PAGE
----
About OCHA Regional Office for Southern Africa (ROSA)

Southern Africa is characterized by natural disasters and epidemics of an increasing intensity, frequency and magnitude, and which are often combined with socioeconomic shocks. Tropical cyclones, floods/droughts and epidemics are the most frequent hazards.

Tropical cyclones and the heavy rains they bring are recurrent hazards that hit South-Western Indian Ocean countries annually, especially Madagascar and Mozambique. A large portion of floods in mainland Southern Africa are caused by the Zambezi River, which is the longest and largest river in the region. Its basin is shared by eight countries: Angola, Botswana, Malawi, Mozambique, Namibia, Tanzania, Zambia and Zimbabwe.

The Zambezi Basin is an area for humanitarian emergencies on a yearly basis during the flood season. There are two large reservoirs in the Basin: the Kariba dam (between Zambia and Zimbabwe) and the Cahora Bassa dam (in Mozambique). Water releases from these reservoirs often exacerbate flooding in downstream countries, especially when heavy rainfall or tropical cyclones coincide with above-normal inflows to these reservoirs. Added to the flooding of Zambezi River, heavy rainfall often causes localized flooding throughout the region. Every year, floods in Southern Africa claim lives, displace communities and affect hundreds of thousands of people, destroy crops and livestock, and cause serious economic losses. These severely impede overall socioeconomic development in affected countries.

During the rainy 2012/2013 season alone, an estimated 518,000 people were affected by floods and storms across the region, while at least 191 people died. The most affected country was Mozambique which experienced the worst floods in years, with 250,000 people affected directly and 117 people dead. These figures support the idea that the 2012/13 season was relatively mild, but also underlines the fact that Governments, supported by Humanitarian Country Teams (HCTs), are gradually more prepared and respond quicker than they did six years earlier.

Water-borne diseases often spike during the rainfall season. Cholera is of particular concern and remains a serious health threat to the region. Over the past few years, cholera has become endemic in Malawi, Mozambique, Zambia and Zimbabwe. However, during the past year, cholera particularly affected Angola and Namibia, but spared Malawi – an unusual occurrence. Cholera is associated with rains but it is also very much a development issue as the poor water-and-sanitation infrastructure that characterizes much of Southern Africa often provides an ideal breeding ground for cholera and similar diseases. The spread of cholera is also increased by the considerable amount of migration and refugees crossing state borders.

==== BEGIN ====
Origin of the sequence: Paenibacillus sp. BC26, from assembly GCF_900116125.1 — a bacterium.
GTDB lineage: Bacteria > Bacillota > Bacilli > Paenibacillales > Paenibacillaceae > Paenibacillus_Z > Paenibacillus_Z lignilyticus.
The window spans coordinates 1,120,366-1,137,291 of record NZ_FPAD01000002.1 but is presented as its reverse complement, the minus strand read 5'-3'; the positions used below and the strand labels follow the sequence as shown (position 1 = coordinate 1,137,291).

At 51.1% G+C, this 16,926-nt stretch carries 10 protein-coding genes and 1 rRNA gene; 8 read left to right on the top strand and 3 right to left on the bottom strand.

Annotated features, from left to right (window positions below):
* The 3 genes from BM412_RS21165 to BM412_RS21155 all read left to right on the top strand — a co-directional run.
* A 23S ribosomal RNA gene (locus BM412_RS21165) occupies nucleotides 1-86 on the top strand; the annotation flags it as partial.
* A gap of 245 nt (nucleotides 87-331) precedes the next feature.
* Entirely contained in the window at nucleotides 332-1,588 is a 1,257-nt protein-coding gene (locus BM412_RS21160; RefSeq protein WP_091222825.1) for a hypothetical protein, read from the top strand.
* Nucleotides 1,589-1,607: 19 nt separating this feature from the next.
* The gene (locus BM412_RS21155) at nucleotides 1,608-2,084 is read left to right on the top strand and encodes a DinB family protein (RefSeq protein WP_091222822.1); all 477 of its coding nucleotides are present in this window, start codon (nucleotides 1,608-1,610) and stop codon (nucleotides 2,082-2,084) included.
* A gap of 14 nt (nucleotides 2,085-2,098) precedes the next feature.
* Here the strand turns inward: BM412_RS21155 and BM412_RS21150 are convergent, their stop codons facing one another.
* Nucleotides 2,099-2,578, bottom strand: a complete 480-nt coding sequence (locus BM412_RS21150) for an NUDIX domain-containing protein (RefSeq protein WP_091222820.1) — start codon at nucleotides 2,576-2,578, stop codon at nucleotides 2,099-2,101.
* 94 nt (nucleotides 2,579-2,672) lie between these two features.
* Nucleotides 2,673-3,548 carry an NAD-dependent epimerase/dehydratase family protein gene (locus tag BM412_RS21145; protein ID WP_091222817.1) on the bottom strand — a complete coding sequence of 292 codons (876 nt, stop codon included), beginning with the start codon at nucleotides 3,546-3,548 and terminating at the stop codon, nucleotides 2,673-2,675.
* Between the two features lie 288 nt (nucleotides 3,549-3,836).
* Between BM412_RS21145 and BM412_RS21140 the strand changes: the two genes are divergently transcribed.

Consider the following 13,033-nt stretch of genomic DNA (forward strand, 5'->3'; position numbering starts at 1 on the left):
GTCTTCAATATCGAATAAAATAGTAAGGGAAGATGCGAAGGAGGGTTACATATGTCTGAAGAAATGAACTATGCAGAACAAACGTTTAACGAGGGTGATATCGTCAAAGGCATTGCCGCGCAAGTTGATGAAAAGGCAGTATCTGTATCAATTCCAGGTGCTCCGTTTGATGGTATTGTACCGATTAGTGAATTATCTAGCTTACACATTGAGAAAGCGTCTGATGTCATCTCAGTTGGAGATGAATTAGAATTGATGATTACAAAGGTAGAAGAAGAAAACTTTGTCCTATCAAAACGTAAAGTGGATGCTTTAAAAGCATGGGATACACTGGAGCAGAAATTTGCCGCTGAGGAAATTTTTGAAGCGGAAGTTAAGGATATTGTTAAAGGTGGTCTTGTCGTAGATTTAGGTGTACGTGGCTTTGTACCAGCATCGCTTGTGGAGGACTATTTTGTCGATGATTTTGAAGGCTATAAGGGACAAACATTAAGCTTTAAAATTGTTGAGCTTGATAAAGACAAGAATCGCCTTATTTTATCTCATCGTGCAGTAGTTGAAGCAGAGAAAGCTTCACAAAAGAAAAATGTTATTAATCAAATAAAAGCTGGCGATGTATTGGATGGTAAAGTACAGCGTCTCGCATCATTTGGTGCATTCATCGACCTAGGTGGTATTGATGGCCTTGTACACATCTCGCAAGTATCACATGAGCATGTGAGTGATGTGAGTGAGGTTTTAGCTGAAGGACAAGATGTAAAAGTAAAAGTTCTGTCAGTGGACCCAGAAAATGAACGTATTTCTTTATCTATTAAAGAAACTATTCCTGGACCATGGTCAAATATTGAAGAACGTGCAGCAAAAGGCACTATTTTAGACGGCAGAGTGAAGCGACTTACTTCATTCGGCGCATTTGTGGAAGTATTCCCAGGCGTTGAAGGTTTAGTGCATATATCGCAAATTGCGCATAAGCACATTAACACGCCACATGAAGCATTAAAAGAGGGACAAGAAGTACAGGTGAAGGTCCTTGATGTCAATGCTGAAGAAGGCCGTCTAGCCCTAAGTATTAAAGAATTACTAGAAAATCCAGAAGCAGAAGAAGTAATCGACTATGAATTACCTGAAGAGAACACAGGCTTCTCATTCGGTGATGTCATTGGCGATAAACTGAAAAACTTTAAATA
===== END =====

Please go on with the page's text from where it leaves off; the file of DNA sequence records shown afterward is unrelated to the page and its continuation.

The impact of natural disasters has been complicated by high levels of HIV/AIDS prevalence. Southern Africa remains the epicentre of the global HIV/AIDS pandemic. In 2012, thirty-five per cent of all new HIV/AIDS infections and 38 per cent of all AIDS deaths globally occurred in nine Southern Africa countries. Currently, UNAIDS is compiling data for 2013. As HIV/AIDS has been a major priority for humanitarian actors and Southern African Governments over the past few years, it is very possible that a downwards trend in new HIV/AIDS infections and deaths for the past year in the region will emerge.

Southern Africa also has experienced three severe droughts in the past 10 years, where typically only one drought would occur every 10 years. The most severe drought conditions took place in the 2002, 2005 and 2008. The 2012/2013 rainfall season was not favourable to crop production, due to widespread torrential rains early on followed by prolonged dry spells over many parts of the region. This has partly led to an increase in the estimated number of food-insecure people in the region to over 12.4 million people in 11 countries. Additionally, in Madagascar, which was suspended from the Southern African Development Community (SADC) following a coup in 2009 and re-instated following presidential elections held in December 2013, an estimated 3.9 million people are at risk of severe food insecurity.

In response to these challenges, the OCHA Regional Office for Southern Africa (ROSA) assists UN Resident Coordinators (RCs), UN Disaster Management Teams, Governments and international institutions in strengthening disaster preparedness and response capacities.

OCHA-ROSA assistance includes:

1.         Coordination support (surge capacity) in emergency response

2.         Disaster response preparedness

3.         Regional information management activities

4.         International funding mechanisms (CERF, Flash Appeals and CAP)

5.         Regional advocacy

6.         Support to regional networks

7.         Partnership


Merafe House
11 Naivasha Road
Sunninghill, 2157
Johannesburg, South Africa
Telephone: +27 11 517 0000
E-mail: ocharosa@un.org